06 May. 2020
The Chinese handball community, like many others in the populous Asian nation are doing their best to help combat and fight the COVID-19 pandemic which has paused sport in many countries across the globe.
At the end of February, the Chinese Handball Association (CHA) launched an initiative, dedicating its resources to the fight and advising everybody connected to handball to help in their own way possible with players, coaches, referees, workers and handball fans donating money and providing support.
In just over a week, more than 55,000 CHF (Swiss Francs) was raised by the handball community in China, with more donations coming in since. “We have seen and felt the love and responsibility of the handball world,” said the CHA in a statement. “The CHA expresses its most heartfelt thanks and highest respect to all member units, caring enterprises and caring individuals.”
In addition to the fundraising, players, coaches and staff of both of the China men’s and women’s national teams have held sessions to understand the situation and ways of prevention and control.
“We firmly believe that we will win this war and we must win it,” said women’s line player Mu Qingcong to the CHA website. “Thanks to everyone who is working to help end the epidemic.”
Teammate Yang Xiqi, also praised those working through COVID-19 outbreak. “We should learn from the spirit of selfless dedication to the epidemic and the perseverance,” she said, before adding. “Do not go out, follow safety measures and cooperate with the work of the team, and work hard to train.”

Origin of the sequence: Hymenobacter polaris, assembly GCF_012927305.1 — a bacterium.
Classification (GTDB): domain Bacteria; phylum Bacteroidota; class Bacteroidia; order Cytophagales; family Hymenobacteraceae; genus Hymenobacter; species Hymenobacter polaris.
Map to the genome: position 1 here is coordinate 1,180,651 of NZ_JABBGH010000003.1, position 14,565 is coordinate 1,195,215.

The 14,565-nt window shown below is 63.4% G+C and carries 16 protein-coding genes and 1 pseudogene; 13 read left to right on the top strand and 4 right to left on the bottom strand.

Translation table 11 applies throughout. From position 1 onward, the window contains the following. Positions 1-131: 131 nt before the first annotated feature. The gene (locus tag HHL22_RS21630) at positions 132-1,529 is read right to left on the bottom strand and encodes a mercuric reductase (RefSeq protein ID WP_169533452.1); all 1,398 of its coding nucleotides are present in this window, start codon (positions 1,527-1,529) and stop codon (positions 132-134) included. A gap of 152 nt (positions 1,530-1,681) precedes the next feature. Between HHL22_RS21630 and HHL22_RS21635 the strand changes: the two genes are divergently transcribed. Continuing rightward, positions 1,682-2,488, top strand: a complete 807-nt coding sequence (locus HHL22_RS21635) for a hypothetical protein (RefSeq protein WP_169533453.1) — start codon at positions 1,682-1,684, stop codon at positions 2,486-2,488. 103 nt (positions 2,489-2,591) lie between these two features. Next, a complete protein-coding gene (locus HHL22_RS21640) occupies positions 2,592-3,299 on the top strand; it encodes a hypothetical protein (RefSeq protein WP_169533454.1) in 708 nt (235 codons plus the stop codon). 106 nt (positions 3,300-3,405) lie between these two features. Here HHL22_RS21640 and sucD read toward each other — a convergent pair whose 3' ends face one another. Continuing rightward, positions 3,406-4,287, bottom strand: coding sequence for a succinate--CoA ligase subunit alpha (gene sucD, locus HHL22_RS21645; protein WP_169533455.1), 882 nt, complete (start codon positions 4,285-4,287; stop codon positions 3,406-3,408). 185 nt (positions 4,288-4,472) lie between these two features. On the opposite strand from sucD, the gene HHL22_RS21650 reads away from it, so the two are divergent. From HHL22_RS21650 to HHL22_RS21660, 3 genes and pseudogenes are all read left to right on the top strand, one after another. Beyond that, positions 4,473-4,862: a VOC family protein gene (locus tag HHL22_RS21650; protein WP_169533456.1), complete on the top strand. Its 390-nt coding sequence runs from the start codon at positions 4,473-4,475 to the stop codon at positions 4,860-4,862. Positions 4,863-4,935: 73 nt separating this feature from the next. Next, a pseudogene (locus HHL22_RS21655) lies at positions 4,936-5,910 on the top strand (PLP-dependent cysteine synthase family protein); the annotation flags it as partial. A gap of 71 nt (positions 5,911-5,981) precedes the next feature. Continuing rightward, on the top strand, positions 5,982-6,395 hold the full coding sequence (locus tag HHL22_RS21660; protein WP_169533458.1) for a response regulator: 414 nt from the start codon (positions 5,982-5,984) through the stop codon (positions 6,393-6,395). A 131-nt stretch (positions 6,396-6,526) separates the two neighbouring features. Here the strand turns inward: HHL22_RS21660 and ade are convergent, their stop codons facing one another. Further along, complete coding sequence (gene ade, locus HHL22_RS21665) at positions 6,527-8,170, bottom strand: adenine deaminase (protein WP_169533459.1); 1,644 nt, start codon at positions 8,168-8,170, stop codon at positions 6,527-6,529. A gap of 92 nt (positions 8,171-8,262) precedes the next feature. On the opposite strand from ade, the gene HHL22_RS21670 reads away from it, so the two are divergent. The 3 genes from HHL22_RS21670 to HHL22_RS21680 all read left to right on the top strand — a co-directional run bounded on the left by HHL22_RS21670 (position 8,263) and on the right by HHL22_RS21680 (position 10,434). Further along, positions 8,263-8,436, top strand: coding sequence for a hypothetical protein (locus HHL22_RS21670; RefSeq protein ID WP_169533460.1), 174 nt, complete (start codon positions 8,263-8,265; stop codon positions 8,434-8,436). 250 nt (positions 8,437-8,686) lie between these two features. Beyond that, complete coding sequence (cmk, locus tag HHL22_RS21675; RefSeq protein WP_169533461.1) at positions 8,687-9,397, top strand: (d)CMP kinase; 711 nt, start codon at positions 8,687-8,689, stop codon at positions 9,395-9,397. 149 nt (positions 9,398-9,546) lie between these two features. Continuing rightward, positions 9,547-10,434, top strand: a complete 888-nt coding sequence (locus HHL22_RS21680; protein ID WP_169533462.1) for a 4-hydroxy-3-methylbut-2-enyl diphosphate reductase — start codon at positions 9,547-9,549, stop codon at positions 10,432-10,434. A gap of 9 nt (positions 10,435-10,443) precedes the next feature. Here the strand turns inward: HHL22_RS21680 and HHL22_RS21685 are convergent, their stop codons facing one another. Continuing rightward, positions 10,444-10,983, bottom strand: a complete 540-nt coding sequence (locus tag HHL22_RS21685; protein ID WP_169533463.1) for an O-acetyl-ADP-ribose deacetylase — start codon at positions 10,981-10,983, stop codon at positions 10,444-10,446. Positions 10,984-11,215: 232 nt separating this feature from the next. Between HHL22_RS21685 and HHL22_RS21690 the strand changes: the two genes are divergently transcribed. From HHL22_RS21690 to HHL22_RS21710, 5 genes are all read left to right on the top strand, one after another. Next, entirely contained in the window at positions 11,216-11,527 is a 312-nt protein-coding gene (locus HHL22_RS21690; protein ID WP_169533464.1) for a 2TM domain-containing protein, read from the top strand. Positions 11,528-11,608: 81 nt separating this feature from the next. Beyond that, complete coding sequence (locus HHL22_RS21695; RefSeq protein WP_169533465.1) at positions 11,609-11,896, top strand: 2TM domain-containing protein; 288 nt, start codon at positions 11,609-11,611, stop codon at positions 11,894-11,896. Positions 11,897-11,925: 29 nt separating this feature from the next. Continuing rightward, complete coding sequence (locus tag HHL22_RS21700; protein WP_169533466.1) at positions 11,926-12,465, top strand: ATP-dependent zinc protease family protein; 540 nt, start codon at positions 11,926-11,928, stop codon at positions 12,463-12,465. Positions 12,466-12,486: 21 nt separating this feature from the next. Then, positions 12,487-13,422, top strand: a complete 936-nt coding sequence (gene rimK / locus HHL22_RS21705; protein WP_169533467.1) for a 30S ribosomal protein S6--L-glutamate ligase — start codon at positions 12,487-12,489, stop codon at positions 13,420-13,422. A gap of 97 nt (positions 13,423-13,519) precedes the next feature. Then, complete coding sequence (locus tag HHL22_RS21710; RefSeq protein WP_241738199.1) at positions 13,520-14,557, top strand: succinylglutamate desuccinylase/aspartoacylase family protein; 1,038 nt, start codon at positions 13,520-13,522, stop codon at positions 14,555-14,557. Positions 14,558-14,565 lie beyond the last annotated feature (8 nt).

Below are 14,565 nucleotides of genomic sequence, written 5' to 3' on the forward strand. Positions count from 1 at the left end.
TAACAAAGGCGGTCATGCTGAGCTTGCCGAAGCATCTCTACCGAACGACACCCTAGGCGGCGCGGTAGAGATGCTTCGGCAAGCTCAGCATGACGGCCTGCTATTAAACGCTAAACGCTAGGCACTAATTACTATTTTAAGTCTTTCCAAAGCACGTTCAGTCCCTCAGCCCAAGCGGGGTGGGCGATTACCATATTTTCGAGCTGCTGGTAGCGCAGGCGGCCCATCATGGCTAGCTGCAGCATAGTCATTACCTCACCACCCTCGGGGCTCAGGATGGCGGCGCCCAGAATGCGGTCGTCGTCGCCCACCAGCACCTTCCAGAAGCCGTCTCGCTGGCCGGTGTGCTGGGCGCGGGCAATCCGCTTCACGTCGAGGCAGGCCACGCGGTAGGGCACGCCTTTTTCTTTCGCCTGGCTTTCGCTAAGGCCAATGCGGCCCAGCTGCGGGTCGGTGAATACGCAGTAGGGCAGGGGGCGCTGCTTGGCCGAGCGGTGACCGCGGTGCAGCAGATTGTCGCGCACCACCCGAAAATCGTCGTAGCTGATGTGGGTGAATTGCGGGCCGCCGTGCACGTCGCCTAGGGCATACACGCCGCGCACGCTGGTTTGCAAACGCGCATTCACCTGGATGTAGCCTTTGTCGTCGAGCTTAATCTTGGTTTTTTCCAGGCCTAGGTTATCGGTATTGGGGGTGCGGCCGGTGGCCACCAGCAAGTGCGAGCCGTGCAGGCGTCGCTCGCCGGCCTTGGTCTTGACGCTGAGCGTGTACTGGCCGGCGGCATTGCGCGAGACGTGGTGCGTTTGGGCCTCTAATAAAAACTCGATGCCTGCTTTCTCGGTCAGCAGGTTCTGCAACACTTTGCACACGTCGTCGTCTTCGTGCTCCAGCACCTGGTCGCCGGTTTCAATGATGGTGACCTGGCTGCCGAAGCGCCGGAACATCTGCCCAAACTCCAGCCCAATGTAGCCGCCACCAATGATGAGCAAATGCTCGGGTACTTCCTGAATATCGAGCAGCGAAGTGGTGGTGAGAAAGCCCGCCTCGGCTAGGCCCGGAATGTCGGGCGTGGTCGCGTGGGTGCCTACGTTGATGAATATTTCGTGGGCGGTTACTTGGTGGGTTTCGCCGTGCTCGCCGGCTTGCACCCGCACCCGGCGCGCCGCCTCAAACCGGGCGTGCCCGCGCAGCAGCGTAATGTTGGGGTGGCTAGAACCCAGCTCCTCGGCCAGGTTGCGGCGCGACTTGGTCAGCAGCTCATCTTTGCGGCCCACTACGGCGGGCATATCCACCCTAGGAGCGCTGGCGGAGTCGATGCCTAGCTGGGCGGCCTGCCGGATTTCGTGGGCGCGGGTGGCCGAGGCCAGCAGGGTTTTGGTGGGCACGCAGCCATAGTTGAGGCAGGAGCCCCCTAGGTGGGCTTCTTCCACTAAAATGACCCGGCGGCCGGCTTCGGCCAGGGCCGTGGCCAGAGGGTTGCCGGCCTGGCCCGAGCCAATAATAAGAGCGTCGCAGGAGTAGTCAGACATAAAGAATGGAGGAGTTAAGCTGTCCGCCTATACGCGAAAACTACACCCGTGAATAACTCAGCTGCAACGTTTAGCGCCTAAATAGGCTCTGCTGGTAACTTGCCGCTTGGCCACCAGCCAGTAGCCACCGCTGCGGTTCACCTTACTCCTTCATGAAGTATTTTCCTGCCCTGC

“The medical staff of our country are willing to go to the front line to do their part,” said right wing Huang Haiyu, with left back Zhou Mengxue adding; “…healthcare workers carry forward the spirit of being able to endure hardship – they are mainstays in the line of fire, and always put the safety and health of other people first.”
Associations, players and coaches at local levels in China have also been lending a hand with the Beijing Handball Sports Association launching a ‘living room’ handball practice method led by Pan Tian, former player for China’s men’s national team, current coach of Beijing’s women’s team and Deputy Director of Youth Committee of Beijing Handball Sports Association.
In other news, the break in current sporting activities has allowed the Guangdong Handball Association to reflect on a year of handball activity, with the province in south-eastern China looking back on 2019.
Guangdong, which borders Hong Kong and Macau, held 16 ‘Handball Popularisation’ lectures with more than 3,000 people in attendance. The lectures included diverse topics such as the ‘Origin and Development of Handball’, ‘Benefits of Handball for Children’s Physical and Mental Health’ and the rules of handball. In addition to the lectures, a number of handball activities were held in colleges across the region to increase the interest of the sport amongst students.
Over 500 kindergarten teachers were involved in handball experiences for children with over 700 children directly involved and more than 2,500 children indirectly involved.
Nearly 100 junior coaches obtained a ‘Guangdong Handball Association Junior Coach’ qualification, and 39 IHF D Coaching Licences were obtained in Dongguan as part of the IHF Handball at School programme held in July, which was held alongside a China Men’s Handball Super League event which saw more than 120 children and parents from primary schools and kindergartens in Guangzhou and Dongguan take part in games and watch the games. The fourth edition of the Nanyue Small Handball Festival also took place with U6, U12 and U16 competitions.
The Guangdong Provincial Youth Handball Championships was held in Zhaoqing and featured seven groups for both men and women, with new referees using the championships for future preparation and further training courses for more experienced referees also held during the past 12 months.